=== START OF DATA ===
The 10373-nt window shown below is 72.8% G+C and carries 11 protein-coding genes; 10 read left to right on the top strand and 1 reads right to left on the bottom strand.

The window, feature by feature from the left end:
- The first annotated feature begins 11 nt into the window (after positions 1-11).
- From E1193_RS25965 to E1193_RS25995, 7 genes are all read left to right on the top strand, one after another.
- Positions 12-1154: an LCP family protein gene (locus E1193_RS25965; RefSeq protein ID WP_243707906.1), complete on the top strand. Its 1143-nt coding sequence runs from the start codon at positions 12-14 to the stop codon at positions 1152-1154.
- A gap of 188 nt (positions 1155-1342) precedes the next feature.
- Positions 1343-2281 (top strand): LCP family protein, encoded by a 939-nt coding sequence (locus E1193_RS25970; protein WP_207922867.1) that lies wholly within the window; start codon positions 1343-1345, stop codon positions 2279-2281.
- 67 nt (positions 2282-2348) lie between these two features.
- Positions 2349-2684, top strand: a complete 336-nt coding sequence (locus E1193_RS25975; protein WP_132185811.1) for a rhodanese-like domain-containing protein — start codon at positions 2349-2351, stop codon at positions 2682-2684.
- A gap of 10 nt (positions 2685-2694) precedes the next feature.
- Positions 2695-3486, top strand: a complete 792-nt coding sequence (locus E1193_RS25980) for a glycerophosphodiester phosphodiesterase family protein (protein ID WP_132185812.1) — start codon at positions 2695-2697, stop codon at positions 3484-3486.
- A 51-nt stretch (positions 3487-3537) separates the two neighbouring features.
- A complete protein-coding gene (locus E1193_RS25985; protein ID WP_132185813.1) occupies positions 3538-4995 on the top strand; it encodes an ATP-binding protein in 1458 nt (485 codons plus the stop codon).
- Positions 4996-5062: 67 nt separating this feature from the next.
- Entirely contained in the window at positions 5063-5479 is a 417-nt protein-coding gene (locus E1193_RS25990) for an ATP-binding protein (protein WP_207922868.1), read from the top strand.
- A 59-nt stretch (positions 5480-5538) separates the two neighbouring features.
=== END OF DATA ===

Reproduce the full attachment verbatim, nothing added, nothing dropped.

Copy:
The 10373-nt window shown below is 72.8% G+C and carries 11 protein-coding genes; 10 read left to right on the top strand and 1 reads right to left on the bottom strand.

The window, feature by feature from the left end:
- The first annotated feature begins 11 nt into the window (after positions 1-11).
- From E1193_RS25965 to E1193_RS25995, 7 genes are all read left to right on the top strand, one after another.
- Positions 12-1154: an LCP family protein gene (locus E1193_RS25965; RefSeq protein ID WP_243707906.1), complete on the top strand. Its 1143-nt coding sequence runs from the start codon at positions 12-14 to the stop codon at positions 1152-1154.
- A gap of 188 nt (positions 1155-1342) precedes the next feature.
- Positions 1343-2281 (top strand): LCP family protein, encoded by a 939-nt coding sequence (locus E1193_RS25970; protein WP_207922867.1) that lies wholly within the window; start codon positions 1343-1345, stop codon positions 2279-2281.
- 67 nt (positions 2282-2348) lie between these two features.
- Positions 2349-2684, top strand: a complete 336-nt coding sequence (locus E1193_RS25975; protein WP_132185811.1) for a rhodanese-like domain-containing protein — start codon at positions 2349-2351, stop codon at positions 2682-2684.
- A gap of 10 nt (positions 2685-2694) precedes the next feature.
- Positions 2695-3486, top strand: a complete 792-nt coding sequence (locus E1193_RS25980) for a glycerophosphodiester phosphodiesterase family protein (protein ID WP_132185812.1) — start codon at positions 2695-2697, stop codon at positions 3484-3486.
- A 51-nt stretch (positions 3487-3537) separates the two neighbouring features.
- A complete protein-coding gene (locus E1193_RS25985; protein ID WP_132185813.1) occupies positions 3538-4995 on the top strand; it encodes an ATP-binding protein in 1458 nt (485 codons plus the stop codon).
- Positions 4996-5062: 67 nt separating this feature from the next.
- Entirely contained in the window at positions 5063-5479 is a 417-nt protein-coding gene (locus E1193_RS25990) for an ATP-binding protein (protein WP_207922868.1), read from the top strand.
- A 59-nt stretch (positions 5480-5538) separates the two neighbouring features.